Melanne Verveer, Ambassador-at-large for Global Women's Issues, speaks at CSIS
September 8, 2010
Written by Cathryn Streifel
Melanne Verveer, U.S. Ambassador-at-Large for Global Women’s Issues, spoke at CSIS on September 7th about the importance of empowering women and girls in order to attain the Millennium Development Goals (MDGs). Following her remarks, she took questions from the audience.
Ambassador Verveer stated that although considerable progress has been made in the last decade to empower women and girls, gender inequality is far from overcome. While women perform 60% of the world’s work, they earn less than 5% of its income. Two-thirds of unschooled children are girls and 75% of illiterate adults are women. Women hold only one-fifth of the positions in national governments.
Ambassador Verveer echoed the words of Secretary Clinton that “women and girls are one of the world’s greatest untapped resources.” She described how investing in women and girls correlates positively with poverty alleviation and why educating a girl is the single best development investment possible.
The ambassador explained that women and girls are central to U.S. foreign policy, laying out the five gender-related pillars of U.S. diplomacy and development efforts:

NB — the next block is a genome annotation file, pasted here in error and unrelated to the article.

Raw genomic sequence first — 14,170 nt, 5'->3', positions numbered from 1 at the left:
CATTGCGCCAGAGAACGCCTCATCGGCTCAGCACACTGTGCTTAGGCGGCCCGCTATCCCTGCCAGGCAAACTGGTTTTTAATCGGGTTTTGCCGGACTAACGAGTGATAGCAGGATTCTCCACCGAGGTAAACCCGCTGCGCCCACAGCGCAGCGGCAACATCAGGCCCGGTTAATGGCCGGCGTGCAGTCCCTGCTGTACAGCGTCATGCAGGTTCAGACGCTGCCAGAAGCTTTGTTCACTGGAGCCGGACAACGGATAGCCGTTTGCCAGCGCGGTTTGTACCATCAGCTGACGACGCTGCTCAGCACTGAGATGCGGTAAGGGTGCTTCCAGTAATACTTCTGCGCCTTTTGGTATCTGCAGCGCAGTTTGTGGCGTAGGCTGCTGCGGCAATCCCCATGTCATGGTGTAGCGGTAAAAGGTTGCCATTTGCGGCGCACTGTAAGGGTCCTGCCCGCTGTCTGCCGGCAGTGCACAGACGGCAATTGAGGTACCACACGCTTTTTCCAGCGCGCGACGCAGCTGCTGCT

First, the Global Health Initiative (GHI), with which the United States is scaling up its work in maternal and child health, family planning, and nutrition. By strengthening existing health systems, GHI will help provide women an integrated package of essential health services.
Above, video from the event
Second, she said, President Obama’s Feed the Future Initiative recognizes that women—who grow, harvest, store, and prepare most of the world’s food—have a particular need for training and access to financial services.
Third, Ambassador Verveer made clear that women are instrumental to the U.S. response to climate change. Secretary Clinton, she said, will soon announce a new public-private partnership, centering on women and girls, to safeguard health and the environment.
Fourth, she spoke to gender’s importance for economic growth. She emphasized that investment in small- and medium-sized businesses run by women is linked with GDP growth. She stated that the United States recently created the African Women’s Entrepreneurship Program to give women access to the benefits of the Africa Growth and Opportunity Act. She explained that the United States was similarly instrumental in getting the Asia Pacific Economic Cooperation countries to see women as drivers of economic growth.
Fifth, Ambassador Verveer stated that the United States is currently working to promote women’s political participation, including the implementation of a UN resolution that links women to peace and security. “The subjugation of women,” she said, “is a threat to our national security.”
According to the ambassador, the United States will outline a strategy for achieving its contribution to the MDGs at the UN summit on September 20-22. This strategy, she said, will call for a focus on innovation, basic and applied research, and expanding access to effective technologies